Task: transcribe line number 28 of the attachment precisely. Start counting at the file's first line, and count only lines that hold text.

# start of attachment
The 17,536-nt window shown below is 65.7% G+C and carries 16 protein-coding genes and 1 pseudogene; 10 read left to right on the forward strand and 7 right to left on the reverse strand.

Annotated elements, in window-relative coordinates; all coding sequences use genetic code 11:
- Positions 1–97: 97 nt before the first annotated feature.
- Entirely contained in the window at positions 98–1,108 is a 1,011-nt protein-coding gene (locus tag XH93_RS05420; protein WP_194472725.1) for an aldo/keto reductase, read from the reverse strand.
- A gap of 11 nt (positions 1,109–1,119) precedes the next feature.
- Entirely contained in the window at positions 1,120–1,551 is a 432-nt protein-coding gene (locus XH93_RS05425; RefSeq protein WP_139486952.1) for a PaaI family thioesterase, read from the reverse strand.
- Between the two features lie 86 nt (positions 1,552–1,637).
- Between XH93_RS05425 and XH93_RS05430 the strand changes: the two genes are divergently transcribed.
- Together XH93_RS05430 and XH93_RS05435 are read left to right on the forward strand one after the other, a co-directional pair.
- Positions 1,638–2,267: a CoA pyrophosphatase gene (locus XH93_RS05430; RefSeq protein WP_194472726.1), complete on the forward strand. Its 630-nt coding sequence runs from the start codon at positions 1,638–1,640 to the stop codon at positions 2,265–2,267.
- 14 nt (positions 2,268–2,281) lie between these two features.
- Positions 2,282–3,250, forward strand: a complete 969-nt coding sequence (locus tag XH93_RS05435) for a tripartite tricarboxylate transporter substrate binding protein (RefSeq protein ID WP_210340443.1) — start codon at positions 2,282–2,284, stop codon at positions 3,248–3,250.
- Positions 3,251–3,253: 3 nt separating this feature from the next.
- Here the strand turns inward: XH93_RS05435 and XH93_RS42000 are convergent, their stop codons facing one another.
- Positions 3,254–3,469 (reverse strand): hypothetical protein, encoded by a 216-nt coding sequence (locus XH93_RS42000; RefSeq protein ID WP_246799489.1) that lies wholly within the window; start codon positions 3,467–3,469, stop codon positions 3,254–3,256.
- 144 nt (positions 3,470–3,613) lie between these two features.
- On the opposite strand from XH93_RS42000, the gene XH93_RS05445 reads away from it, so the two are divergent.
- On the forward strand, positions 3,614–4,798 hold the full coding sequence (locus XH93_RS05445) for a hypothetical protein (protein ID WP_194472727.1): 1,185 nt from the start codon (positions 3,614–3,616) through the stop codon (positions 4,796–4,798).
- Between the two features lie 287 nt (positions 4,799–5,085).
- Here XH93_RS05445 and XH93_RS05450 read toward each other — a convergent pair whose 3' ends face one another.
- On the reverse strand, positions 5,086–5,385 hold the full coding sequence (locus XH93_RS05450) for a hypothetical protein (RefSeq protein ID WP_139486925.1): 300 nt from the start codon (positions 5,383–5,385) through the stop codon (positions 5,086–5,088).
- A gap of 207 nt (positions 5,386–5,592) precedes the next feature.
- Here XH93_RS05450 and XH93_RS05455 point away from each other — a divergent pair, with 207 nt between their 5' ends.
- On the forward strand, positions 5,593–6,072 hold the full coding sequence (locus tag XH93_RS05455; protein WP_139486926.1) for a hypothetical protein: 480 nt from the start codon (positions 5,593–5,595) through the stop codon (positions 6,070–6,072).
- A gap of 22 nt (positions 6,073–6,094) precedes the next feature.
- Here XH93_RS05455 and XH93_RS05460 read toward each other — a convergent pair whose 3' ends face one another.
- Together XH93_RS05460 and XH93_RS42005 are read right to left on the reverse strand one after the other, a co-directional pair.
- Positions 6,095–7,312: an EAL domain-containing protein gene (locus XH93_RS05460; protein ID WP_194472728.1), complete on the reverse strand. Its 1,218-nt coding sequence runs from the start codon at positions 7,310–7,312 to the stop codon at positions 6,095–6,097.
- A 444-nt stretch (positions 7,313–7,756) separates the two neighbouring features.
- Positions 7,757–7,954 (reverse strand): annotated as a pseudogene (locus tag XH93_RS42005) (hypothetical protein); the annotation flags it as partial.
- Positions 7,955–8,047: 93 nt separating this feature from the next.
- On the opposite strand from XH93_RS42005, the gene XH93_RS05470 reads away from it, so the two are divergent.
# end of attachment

- Positions 6,095–7,312: an EAL domain-containing protein gene (locus XH93_RS05460; protein ID WP_194472728.1), complete on the reverse strand. Its 1,218-nt coding sequence runs from the start codon at positions 7,310–7,312 to the stop codon at positions 6,095–6,097.